5.19There was a very respectable level of support for the general propositions outlined above. However, concerns were raised by some submitters, which we can conveniently set out under five heads:
5.20Some of the submissions went beyond the terms of our reference, but out of respect for the submitters, we summarise them here. They may also afford valuable pointers for the future.
5.22We suggested that there is a world of difference between the present context in New Zealand and that of the United Kingdom. Only about a dozen judges are appointed each year in New Zealand, compared to the several hundred per annum in England and Wales. And we said that to do the job properly would require, in a difficult fiscal climate, the establishment of a new agency. This would require resources quite disproportionate to the number of appointments to be made in New Zealand.
5.23Some senior judges and former Heads of Bench nevertheless emphasised to us that, in their view, it is both appropriate and necessary that there should be a Judicial Appointments Commission in New Zealand. Their reasons related partly to a check on the power of any given Attorney-General, and because, in the past, some promising names had not been brought forward. Nevertheless, we are not persuaded that in the present or foreseeable circumstances a Judicial Appointments Commission is desirable or necessary in New Zealand. Both for the reasons we gave in Issues Paper 29, and also because the recommendations advanced later in this chapter will go, we think, some distance towards meeting the concerns which have been raised with us.
5.26Several submitters invited us to reconsider this, with one submitter suggesting a process to identify appropriate candidates for judicial promotion is equally, if not more, important than the appointment of a new Judge. The New Zealand Bar Association also stressed the importance of elevation from one court to another, and that it could “see no reason why the same obligation for consultation should not apply”.
5.27The New Zealand Law Society stated the “profession has a vital interest in [promotions to the Court of Appeal or Supreme Court], and is likely to have information that would be of substantial importance in making promotions”, a comment that was echoed by the current Chief District Court Judge. The Senior Courts’ judges advocated for a published appointments process identifying those who must be consulted, and said that this should apply to appointments to the appellate courts.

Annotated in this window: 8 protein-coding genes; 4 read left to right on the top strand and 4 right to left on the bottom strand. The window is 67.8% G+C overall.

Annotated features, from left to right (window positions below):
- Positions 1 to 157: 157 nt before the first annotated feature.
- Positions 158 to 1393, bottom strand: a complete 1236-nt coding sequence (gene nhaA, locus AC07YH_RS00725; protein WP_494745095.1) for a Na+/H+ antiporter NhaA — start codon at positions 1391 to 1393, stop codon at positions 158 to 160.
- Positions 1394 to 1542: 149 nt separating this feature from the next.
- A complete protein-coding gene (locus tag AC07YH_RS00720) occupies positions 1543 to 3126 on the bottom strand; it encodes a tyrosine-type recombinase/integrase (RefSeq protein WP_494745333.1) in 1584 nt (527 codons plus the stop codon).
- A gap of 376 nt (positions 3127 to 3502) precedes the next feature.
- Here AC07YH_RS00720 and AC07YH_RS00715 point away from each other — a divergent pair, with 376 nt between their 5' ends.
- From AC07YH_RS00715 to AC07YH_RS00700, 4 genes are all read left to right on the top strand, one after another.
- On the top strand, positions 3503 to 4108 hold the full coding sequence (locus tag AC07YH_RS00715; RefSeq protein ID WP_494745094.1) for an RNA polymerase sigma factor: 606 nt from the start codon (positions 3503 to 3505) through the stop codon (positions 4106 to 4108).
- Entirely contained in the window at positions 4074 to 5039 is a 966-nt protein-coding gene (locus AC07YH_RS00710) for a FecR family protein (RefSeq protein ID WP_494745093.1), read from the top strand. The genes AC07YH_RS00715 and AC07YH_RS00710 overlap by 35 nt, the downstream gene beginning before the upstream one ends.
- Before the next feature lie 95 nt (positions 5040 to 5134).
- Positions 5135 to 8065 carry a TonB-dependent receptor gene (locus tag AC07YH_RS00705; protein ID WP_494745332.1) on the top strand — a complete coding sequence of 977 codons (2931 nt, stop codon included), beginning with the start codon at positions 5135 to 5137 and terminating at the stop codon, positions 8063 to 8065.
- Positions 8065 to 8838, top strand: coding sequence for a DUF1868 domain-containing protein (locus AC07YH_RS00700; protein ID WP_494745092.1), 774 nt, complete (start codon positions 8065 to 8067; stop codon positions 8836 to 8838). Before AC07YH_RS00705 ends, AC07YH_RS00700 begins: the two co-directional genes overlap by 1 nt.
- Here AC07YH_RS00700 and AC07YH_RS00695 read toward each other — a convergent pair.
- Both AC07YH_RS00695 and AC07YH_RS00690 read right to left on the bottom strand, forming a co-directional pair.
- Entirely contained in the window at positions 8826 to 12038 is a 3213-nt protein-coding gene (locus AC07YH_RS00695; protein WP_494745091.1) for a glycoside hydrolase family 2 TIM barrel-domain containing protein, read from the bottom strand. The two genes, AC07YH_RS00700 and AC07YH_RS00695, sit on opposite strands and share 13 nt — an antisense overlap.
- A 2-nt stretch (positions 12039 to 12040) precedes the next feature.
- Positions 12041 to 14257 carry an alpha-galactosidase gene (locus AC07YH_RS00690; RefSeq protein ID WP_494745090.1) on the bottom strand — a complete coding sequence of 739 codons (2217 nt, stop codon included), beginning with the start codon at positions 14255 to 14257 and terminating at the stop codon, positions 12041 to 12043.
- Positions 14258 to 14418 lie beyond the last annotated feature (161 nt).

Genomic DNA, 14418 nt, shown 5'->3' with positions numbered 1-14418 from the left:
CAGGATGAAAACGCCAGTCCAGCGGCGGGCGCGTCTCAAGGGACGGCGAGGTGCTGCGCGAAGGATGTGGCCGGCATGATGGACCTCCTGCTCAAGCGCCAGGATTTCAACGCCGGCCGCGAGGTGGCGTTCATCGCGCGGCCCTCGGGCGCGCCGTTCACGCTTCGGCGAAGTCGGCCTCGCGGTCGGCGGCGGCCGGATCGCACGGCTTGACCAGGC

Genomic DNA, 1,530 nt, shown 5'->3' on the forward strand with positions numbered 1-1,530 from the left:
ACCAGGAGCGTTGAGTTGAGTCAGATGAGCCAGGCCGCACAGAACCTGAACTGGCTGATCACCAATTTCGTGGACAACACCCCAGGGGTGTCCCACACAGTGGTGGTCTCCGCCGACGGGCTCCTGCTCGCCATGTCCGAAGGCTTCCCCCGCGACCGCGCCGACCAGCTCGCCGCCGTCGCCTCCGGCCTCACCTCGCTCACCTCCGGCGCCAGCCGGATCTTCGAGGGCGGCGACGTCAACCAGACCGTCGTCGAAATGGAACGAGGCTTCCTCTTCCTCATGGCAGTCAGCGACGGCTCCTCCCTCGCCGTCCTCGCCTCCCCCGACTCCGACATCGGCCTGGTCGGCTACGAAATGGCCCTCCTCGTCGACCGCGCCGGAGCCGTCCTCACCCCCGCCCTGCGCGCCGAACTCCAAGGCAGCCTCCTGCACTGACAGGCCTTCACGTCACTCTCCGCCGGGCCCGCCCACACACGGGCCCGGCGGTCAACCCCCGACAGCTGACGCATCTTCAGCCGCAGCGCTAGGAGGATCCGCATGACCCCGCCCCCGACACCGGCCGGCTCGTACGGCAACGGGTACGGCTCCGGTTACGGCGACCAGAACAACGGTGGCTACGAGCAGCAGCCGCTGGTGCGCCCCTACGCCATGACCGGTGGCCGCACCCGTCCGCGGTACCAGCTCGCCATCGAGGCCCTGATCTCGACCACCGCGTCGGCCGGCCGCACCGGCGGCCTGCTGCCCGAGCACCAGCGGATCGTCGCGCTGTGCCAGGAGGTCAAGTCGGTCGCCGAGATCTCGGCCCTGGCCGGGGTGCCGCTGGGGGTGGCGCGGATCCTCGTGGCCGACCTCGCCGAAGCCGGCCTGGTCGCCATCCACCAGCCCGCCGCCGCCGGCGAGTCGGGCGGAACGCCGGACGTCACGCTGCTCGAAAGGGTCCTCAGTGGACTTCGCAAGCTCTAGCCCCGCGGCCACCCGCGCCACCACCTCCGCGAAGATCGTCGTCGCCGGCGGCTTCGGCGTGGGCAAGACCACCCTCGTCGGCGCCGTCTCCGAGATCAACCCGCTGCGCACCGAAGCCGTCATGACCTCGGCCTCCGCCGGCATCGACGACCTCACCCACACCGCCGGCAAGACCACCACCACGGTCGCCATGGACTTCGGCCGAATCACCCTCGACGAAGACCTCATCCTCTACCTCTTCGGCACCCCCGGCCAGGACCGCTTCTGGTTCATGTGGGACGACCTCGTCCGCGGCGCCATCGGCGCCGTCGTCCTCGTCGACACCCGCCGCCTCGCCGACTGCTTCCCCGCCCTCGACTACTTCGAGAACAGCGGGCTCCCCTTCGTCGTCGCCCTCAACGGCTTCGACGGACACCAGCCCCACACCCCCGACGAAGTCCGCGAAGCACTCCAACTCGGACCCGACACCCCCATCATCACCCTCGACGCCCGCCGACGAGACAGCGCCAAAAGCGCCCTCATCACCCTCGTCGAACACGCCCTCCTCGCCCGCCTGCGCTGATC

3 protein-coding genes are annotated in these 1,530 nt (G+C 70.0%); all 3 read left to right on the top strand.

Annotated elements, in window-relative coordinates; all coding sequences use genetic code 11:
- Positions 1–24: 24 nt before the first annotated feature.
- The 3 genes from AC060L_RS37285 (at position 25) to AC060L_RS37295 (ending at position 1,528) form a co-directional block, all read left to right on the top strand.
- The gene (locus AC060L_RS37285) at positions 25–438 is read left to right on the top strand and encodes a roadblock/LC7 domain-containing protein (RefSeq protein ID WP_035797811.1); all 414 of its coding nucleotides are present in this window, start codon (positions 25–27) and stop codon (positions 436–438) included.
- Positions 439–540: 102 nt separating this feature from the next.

5.29The arguments addressed to us under this head were not, and appropriately so, made on the basis of the criticism of any particular appointments or promotions which have taken place historically, or recently. They were directed to an issue which many see to be of constitutional importance and on which there are really two schools of thought.
5.30The first is that appointing judges is a task which should not, without constitutional safeguards, be entrusted to a member of the Executive. Nor, as a matter of prudence, should it be entrusted to the exercise of judgment by a single individual, even one with the standing of the First Law Officer. This is because of the very great significance of the decisions which are made.
… I proceed to lay it down as a rule that one man of discernment is better fitted to analyse and estimate the peculiar qualities adapted to particular officers than a body of men of equal or perhaps even of superior discernment.
The sole and undivided responsibility of one man will naturally beget a livelier sense of duty and a more exact regard to reputation. He will, on this account, feel himself under stronger obligations, and more interested to investigate with care the qualities requisite to the stations to be filled, and to prefer with impartiality the persons who may have the fairest pretentions to them.
5.32The difficulty for the Commission in the review of the Judicature Act 1908 is that these issues go well beyond the scope of our reference. This is a modest consolidation project. We did not discuss this in Issues Paper 29, and it inherently raises some delicate and difficult constitutional questions which would properly support a full reference, on its own.
5.34A number of submissions noted that the processes being followed by Attorneys-General have not always been clear and well-publicised. We agree. It is important that there is a clear and publicly known process for judicial appointments, to maintain the confidence of both the public generally, and potential applicants for appointment. We discuss this further below.